In order to craft a thrilling series you need a careful set of ingredients, otherwise you risk allowing your audience to feel comfortable. The moment you let viewers lose the sense of urgency is the moment you risk dismantling the thrills of the story you're telling. Having a man who can kill you in less than a second without even blinking walking around your workplace is enough to feel uneasy... now add six more and you'll know what it's like to work a day at Vought. 

Homelander is anything but merciful. His abilities reach no limits and he has no weaknesses, besides his constant need to be loved by the public and viewed as a hero. He is so twisted and cruel that even being in the same room as him would be terrifying. 


He intimidates and manipulates everybody in the series, threatening to kill them and knowing that Vought will mop over the carnage, write a cheque to cover it up and never address it again. Exhibit A:

Through out the series, it feels as though The Boys are always moments away from being caught. The missions they pull are risky, dangerous and anything but boring. With Homelander and the other Supes always hot on their tale, The Boys never gets to a point where it allows you feel comfortable. Season 3 is currently in production and thanks to the Easter eggs Eric Kripke feeds us on Twitter, we clearly have a lot to look forward to.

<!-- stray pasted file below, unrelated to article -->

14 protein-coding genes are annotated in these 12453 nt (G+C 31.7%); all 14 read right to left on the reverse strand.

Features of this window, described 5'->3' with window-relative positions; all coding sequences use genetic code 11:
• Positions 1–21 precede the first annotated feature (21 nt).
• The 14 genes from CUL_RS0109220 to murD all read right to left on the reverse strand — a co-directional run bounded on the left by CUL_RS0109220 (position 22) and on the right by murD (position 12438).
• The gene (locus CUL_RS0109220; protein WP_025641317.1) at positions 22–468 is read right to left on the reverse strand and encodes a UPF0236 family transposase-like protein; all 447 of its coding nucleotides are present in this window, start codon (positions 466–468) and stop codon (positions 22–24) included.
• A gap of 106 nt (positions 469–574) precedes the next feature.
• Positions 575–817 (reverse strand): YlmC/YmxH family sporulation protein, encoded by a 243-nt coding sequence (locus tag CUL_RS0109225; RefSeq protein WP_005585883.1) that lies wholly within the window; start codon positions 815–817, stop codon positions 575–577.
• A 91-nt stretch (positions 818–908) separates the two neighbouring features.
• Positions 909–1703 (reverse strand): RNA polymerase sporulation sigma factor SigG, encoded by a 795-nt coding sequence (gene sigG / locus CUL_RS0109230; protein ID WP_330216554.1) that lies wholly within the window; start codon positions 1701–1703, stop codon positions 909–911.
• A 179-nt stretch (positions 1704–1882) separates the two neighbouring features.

Homelander, played by Antony Starr, in the Season 2 Finale 


© 2020 Jurgen Sosa

All rights reserved. The written works displayed on this website or any portion thereof may not be reproduced or used in any manner whatsoever without the permission of the creator. 



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MOVIES TO DRINK TO is a set of drinking games based around twelve different films. Use this collection to enjoy watching or rewatching some of my favourite movies while making some drinks and having some fun!


 Note: Each game is different. Although some require multiple players or teams, the bottom half of every playcard can be used with any number of players. 


Here are some words and phrases you need to know in order to play:

1.  PLAYCARD refers to the movie game card 

2. DRINKING COMMANDS refer to the rules (drink once when, take a shot when, etc.)

3. DEDICATING refers to the act of making another player drink

4. THE ROOM refers to the players of the game as a whole


The legal drinking age in Ontario is 19. Only use alcohol with these games if you are old enough to do so. Please enjoy responsibly.  

*I do not own these photos. I do not own any rights to these movies. All rights remain reserved by owners. Credits to creators.*